While all the other characters in the 1966 The Marvel Superheroes Show have found their way onto DVD here in region 2 over the past few years, The Incredible Hulk segment has always been overlooked. Many assume this is because a single episode was released as a bonus feature on a poor DVD that Disney released to capitalise on the equally poor Hulk film in 2003. But once again, Liberation has come to save the day by releasing all the segments, consisting of 13 full episodes, onto DVD.
Most of you reading this will probably be aware that the show is little more than the original comic books with voiceovers and limited animation added in. This is without question the cheapest animation money can buy. Fans of old-school comic book will undoubtedly find it a treat, but it’ll likely be far too cheesy for modern audiences.
I’d previously managed to see only a single episode of the show before I received this set, and I didn’t think much of it at all. I had grown up on the brilliant Spider-Man cartoon of the same area and was expecting something similar, which I unfortunately didn’t get. I found the show to be even cheaper than the ’67 Spider-Man, a feat I previously believed impossible. Having now made my way through the series, I still do not find it as enjoyable as the aforementioned Spider-Man, or even the Captain America or Iron Man segments from The Marvel Superheroes Show. The reason is simple: This simply doesn’t feel like The Hulk to me.
I’ve been on a Hulk high in recent weeks thanks to the release of the amazing The Incredible Hulk live-action film and some of his more recent video games and his actual comic book stories. Hulk is one of the few properties that they’ve not completely ruined. Recent arcs such as Planet Hulk and World War Hulk have proven to actually be good while (gasp!) keeping him in character! There’s something I find fascinating about Dr. Banner and his angry alter ego: one a brilliant scientist simply searching for a cure and a return to a normal life and the other a creature who just wants to be left alone. The difficulty with duality really strikes a chord with me.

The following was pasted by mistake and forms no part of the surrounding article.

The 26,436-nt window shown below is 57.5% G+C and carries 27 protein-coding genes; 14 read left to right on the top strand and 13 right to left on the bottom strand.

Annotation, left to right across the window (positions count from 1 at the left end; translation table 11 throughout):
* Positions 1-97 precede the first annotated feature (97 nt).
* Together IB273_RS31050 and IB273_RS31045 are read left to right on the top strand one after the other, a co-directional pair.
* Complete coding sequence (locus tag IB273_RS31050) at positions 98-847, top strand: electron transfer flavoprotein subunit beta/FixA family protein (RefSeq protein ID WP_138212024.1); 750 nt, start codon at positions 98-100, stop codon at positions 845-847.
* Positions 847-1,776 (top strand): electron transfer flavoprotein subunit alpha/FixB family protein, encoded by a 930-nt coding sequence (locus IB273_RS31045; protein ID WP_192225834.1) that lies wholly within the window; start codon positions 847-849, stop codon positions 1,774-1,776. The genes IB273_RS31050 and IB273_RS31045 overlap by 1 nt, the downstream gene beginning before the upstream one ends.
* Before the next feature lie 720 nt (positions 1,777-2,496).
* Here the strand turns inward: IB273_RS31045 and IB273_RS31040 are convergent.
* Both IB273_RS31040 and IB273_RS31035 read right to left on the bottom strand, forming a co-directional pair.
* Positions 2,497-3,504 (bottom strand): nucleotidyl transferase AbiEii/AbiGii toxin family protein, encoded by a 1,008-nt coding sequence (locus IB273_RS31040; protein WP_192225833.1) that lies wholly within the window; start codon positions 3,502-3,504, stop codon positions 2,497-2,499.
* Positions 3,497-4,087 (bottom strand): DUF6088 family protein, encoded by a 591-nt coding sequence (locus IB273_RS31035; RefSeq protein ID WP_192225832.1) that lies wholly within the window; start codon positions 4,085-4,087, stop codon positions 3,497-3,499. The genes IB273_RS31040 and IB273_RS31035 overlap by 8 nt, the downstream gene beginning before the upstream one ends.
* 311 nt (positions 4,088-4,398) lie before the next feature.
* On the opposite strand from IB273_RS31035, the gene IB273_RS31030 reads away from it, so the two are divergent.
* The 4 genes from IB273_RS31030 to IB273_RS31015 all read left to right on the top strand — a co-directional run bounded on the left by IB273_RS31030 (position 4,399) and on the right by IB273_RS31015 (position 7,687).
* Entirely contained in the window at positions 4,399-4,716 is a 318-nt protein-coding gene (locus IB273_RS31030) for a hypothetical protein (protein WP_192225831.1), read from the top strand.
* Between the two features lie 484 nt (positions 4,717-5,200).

Which is why this series doesn’t quite work for me, as Banner doesn’t seem to ever search for his cure. He simply turns into the Hulk whenever he gets angry. Or whenever the sun sets. The show used different comics so the story never quite knows what triggers his transformation. It’s the same with the character models—each episode looks completely different, as one episode will feature Jack Kirby’s artwork, another will feature Steve Dikto, etc. There’s not a lot here for me personally, though I’m sure fans of these original comics, and hardcore Kirby fans in particular, will find something here. There’s also no shortage of classic villains; The Leader, The Chameleon and General Ross all make appearances, but the majority of antagonists are spies. Stereotypical, borderline-racist spies. And I thought The Mandarin was bad in Iron Man!
The animation, as previously mentioned, is poor and limited. Most of the story is told via a narrator, who has a habit of simply stating what is happening on the screen. The casting isn’t especially memorable either, unlike Iron Man, which had John Vernon in the starring role. (Ironically enough, Vernon also steals the casting spotlight in this one as Major Talbot).
I don’t dislike the show, but I appreciate the later stories more than the original (much like Batman in some respects.) I am glad that it was released just so I could have the opportunity to see it, but I don’t believe it’s a set I’ll come back to watch over and over again.
It gets a pretty decent release for a show of its age. There’s no miraculous restoration like the one the Spider-Man cartoon from the same era received back in 2004, but no one would have expected that, and especially not for the price Liberation is selling it for. Audio is clear too; I’ve no real complaints.
As with their previous X-Men and Hulk releases, this one comes with a small feature that explains the restoration work for the DVD. Of more interest is the included booklet, which offers a brief synopsis of each episode and goes into the actual detail of which comic book it’s based on, complete with writer and artist credits—a very nice touch.
While the set certainly isn’t for everyone, I don’t regret picking it up and I doubt fans of the show would either. The rest of you? Simply wait for the 1980’s show. That’s what you call incredible!